There is a giant black bug crawling across the carpet and it's so big, I can't be sure what it is. Last night, there was a spider the size of my fist on the wall beside my bed. My face is covered in mosquito bites and the bees here are the size of birds. If I were in the city right now, I'd be calling an exterminator.
But I'm not. I'm in Heaven. And here, I'm in good company.
A couple weeks ago, it was decided that my apartment would be painted this week. After three long years in the place, the owner has decided to put it up for sale and we're getting it into tip top shape for 'la vente'. In the meantime, I'm homeless and on holidays. What to do? Maison de Campagne, Basse Normandie, thanks to my sweetheart and his father who have arranged for me to have the place to myself for the week to work on my book.
It's hard to explain the euphoria of being in a place this beautiful and rustic and perfect in words but I'll try.
I get up at seven. The sun is shining through the bedroom and I write best in the morning. Get the coffee going. Add Baileys. One cigarette and I'm off. If I'm lucky I'll be able to complete a whole chapter by nine. It's so easy to write when it's quiet. When the phone doesn't ring. There's no better accompaniment to the sounds of birds singing than a little Motzart.
Never in the city would I have 40 pages done before 9 AM. No way. Maybe I'd have blewn my hair dry and on a good day, taken a half hour to pick out something to wear.
At nine, I come into the kitchen and make breakfast. Two fried eggs, four pieces of bacon, one croissant, a small glass of fruit juice, a yogourt and half of a grapefruit in the garden. Maybe I'll do some editing, maybe I'll read. Either way, I need more coffee. More Baileys and one more cigarette before I bathe.
I might as well be bathing in the lake, this bathroom is that perfect. Stone walls, stone tub, I wash my hair and comb it and get dressed. Clothes I like to wear not something to blend in with the rest of the Parisians. Jogging pants. Overalls. Tank tops. Straw hats and flips flops. I let the sun dry my hair and try to get some yardwork done before it's time to get back at it. Pick dandelions, water the field, talk to the cows for a while.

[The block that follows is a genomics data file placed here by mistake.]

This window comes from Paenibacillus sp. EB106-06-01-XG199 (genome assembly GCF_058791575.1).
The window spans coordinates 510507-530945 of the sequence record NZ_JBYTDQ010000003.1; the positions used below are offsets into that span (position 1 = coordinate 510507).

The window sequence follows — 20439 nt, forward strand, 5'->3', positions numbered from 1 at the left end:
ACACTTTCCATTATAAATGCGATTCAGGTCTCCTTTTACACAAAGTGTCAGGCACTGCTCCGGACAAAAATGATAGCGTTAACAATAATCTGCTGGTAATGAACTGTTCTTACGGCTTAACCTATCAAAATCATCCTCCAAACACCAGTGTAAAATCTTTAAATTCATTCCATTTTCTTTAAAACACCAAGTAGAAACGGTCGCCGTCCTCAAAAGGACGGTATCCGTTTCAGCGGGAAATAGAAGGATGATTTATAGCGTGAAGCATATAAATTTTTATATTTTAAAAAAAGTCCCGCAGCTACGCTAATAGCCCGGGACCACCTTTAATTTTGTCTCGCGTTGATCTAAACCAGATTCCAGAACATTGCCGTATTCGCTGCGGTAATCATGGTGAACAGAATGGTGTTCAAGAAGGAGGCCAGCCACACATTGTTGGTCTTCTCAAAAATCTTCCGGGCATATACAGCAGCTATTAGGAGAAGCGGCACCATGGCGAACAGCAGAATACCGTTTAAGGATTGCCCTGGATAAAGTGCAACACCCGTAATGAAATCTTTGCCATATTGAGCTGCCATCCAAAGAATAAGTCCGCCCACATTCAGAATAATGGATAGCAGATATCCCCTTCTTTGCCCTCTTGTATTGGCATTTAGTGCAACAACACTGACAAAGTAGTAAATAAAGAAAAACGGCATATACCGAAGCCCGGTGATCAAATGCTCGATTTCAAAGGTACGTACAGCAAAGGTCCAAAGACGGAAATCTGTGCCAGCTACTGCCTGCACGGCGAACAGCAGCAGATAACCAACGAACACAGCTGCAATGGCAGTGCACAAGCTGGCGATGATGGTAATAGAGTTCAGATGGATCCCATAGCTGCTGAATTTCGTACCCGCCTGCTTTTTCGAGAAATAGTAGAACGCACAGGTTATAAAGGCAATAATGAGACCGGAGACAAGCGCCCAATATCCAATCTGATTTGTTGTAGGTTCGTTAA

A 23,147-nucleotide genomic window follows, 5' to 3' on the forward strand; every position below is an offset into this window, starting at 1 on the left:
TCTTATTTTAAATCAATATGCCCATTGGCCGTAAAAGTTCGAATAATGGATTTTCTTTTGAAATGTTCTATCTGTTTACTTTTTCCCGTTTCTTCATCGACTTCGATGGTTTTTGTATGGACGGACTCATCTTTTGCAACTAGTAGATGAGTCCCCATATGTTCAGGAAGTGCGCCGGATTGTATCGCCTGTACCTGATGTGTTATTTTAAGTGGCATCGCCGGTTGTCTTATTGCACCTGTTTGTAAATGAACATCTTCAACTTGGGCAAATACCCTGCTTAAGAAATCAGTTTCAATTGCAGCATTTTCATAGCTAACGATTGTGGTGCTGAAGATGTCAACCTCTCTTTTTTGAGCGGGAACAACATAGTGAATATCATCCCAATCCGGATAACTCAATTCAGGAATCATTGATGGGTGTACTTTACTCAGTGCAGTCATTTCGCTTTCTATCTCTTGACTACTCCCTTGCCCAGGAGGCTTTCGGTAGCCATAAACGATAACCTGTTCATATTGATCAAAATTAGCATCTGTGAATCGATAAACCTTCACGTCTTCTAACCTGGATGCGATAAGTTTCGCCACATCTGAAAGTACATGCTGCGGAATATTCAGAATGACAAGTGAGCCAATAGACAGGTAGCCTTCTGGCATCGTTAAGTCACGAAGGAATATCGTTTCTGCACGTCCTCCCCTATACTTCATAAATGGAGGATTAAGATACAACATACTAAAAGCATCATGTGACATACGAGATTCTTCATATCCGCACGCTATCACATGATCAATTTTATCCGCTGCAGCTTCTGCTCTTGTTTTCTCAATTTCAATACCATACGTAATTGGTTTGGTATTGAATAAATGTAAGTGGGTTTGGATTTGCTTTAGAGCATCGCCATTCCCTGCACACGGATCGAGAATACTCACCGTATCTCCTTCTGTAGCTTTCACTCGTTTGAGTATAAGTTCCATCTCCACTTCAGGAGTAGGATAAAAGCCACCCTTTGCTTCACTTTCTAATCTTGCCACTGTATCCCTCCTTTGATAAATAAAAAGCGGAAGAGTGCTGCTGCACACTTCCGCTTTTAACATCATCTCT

Then inside to write while I get lunch ready. It's too sunny to see the screen from the big wooden table in the garden and anyway, I've probably got a sunburn as it is. A ham and cheese sandwich will do or maybe a salad with peppered goat's cheese, shallots and tomatoes.
I should have a nap. I know it because I'm feeling so good, I'm certain to have sweet dreams but there's a tv with a satellite and there is the option of changing the language to English. It's been so long since I've seen a show in English, I can't resist.
Then, back at it. I've got the place set up for writing. All my research spread about on the table, beside it, an owl feather and a rope. Symbols of the demise of my hero. An Oxford dictionary and a Roget's thesaurus. A little more coffee, maybe a coke and I'm good to go for a few hours more. Until it's time to get dinner ready. You would think that I'd be depressed writing about death and suicide all day but I'm not. I'm alive and I'm happy and my fingers can't help but pump out page after page. In Heaven there are no telephones, no interruptions, no responsibility. Writer's Block begone!
Around six o'clock, I take a break and lay in the sunshine, taking in the property, listening to the birds sing and the cows moo. I'm reading Proust at the moment which fits perfectly as it's about a region just a ways from here. It talks about Chartres and its famous Cathedral I visited one afternoon when I had a free train ticket and no idea where to take a day trip because Paris was all I knew of France. I imagine Combray being not unlike this place.
I take my MP3 player outside and the mini speaker I bought so I could use my new iPod this winter while my dad and I took a long drive to Ottawa. Motzart seems appropriate. I play it loudly because it reminds me of being in church. The best church on Earth. I am in God's land now. The cows hear the music and come to see what all the fuss is about. I imagine they don't get much excitement in their short lives before becoming dinner – steak haché, entrecote, bifteck. They come right to the fence and look me in the eye as though they recognize me or the music I can't be sure. I smile and wave 'hello', not because I'm strange but because it's probably the closest I've ever been or will ever be to these beasts, my asthma having always kept me at bay from such magestic places. There aren't many farmhouses to visit that don't contain at least one farmer who works among the dander. Then, all at once, to the music, the cows gallop off for feeding time. The bees are getting feisty too and the mosquitos are rampant. I should go inside and get dinner ready.